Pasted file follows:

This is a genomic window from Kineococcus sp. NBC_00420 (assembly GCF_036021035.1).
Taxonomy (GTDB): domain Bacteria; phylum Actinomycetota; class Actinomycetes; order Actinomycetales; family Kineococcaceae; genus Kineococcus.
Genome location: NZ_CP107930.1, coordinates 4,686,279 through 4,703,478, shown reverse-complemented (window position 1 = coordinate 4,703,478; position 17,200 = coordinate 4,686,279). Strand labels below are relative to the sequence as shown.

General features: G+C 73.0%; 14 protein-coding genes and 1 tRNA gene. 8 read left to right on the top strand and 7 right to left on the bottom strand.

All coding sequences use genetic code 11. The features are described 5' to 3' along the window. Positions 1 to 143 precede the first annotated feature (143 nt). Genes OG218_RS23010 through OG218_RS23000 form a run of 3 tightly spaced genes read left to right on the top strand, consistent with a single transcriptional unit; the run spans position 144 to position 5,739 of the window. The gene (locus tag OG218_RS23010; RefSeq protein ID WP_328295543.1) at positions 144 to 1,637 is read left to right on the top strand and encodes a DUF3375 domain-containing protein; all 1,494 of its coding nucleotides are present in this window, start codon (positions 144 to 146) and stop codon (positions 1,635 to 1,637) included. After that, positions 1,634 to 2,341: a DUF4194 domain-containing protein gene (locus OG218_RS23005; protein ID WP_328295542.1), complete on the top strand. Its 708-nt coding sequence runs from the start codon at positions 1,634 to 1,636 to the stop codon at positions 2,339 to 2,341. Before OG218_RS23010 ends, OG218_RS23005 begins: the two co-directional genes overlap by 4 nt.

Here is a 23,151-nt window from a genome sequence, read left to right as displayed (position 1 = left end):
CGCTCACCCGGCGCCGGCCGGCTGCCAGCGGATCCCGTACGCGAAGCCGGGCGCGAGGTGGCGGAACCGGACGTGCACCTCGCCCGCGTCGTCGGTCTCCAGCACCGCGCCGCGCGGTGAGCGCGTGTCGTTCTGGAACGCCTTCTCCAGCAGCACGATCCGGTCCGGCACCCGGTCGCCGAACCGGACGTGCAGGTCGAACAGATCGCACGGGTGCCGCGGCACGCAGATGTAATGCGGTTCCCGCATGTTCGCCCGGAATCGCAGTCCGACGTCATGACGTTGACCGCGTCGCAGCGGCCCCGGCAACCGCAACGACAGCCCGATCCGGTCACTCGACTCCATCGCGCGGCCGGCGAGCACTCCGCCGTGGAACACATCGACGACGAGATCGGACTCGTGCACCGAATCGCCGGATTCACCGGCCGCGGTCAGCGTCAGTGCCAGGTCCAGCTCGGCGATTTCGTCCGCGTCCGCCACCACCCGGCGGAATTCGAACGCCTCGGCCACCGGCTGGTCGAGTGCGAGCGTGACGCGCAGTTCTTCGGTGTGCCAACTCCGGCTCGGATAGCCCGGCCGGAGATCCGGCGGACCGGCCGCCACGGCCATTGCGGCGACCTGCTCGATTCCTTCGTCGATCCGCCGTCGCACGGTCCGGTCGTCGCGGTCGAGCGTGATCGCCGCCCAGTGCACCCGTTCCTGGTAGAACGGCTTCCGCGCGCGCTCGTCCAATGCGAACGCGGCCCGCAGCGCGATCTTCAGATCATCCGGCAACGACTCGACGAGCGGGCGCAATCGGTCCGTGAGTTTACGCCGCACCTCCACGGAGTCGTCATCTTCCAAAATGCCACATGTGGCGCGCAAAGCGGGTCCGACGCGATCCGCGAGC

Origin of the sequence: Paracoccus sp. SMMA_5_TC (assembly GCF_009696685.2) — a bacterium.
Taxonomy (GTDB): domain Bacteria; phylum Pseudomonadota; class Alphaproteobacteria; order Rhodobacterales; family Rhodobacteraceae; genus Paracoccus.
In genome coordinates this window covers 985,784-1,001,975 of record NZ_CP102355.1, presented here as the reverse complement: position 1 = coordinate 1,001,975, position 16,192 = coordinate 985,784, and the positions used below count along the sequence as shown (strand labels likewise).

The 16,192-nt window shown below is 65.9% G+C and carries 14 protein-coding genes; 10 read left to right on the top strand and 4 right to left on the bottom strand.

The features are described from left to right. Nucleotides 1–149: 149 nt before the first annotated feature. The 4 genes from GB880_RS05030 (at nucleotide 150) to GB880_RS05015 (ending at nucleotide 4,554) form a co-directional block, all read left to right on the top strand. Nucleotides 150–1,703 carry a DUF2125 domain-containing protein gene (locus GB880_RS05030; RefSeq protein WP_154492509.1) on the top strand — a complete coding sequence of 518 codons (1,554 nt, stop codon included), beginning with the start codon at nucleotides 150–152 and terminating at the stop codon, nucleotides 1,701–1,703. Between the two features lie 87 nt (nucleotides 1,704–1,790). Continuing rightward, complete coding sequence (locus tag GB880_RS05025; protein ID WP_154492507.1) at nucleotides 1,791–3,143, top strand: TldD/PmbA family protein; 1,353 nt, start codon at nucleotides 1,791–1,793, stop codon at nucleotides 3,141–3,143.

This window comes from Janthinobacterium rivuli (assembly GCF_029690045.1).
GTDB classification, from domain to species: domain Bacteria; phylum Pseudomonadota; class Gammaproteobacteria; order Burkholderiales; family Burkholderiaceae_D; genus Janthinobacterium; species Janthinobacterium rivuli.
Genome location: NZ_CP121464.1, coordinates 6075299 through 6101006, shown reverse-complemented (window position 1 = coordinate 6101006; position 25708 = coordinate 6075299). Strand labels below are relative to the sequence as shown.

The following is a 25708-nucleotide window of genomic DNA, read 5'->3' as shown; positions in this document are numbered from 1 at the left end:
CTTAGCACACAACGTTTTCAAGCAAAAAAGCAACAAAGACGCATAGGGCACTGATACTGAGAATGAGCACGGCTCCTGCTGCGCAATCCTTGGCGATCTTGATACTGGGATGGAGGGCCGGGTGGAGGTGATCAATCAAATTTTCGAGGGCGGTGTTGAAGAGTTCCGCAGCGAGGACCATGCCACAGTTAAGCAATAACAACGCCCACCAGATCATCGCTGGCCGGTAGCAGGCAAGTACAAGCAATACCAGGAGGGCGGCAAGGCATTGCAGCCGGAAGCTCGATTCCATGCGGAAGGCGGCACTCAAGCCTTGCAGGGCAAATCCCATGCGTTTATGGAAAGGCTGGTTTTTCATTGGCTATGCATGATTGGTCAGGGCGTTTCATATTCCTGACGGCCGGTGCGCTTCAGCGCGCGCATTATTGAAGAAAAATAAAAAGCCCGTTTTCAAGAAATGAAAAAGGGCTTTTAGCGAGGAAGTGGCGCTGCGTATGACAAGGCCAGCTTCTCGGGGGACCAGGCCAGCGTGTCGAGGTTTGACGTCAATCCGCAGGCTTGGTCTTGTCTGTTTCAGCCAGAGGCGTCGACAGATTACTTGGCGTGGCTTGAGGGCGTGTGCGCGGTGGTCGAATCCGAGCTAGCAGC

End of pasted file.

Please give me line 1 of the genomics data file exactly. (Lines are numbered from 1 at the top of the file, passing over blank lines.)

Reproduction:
This is a genomic window from Kineococcus sp. NBC_00420 (assembly GCF_036021035.1).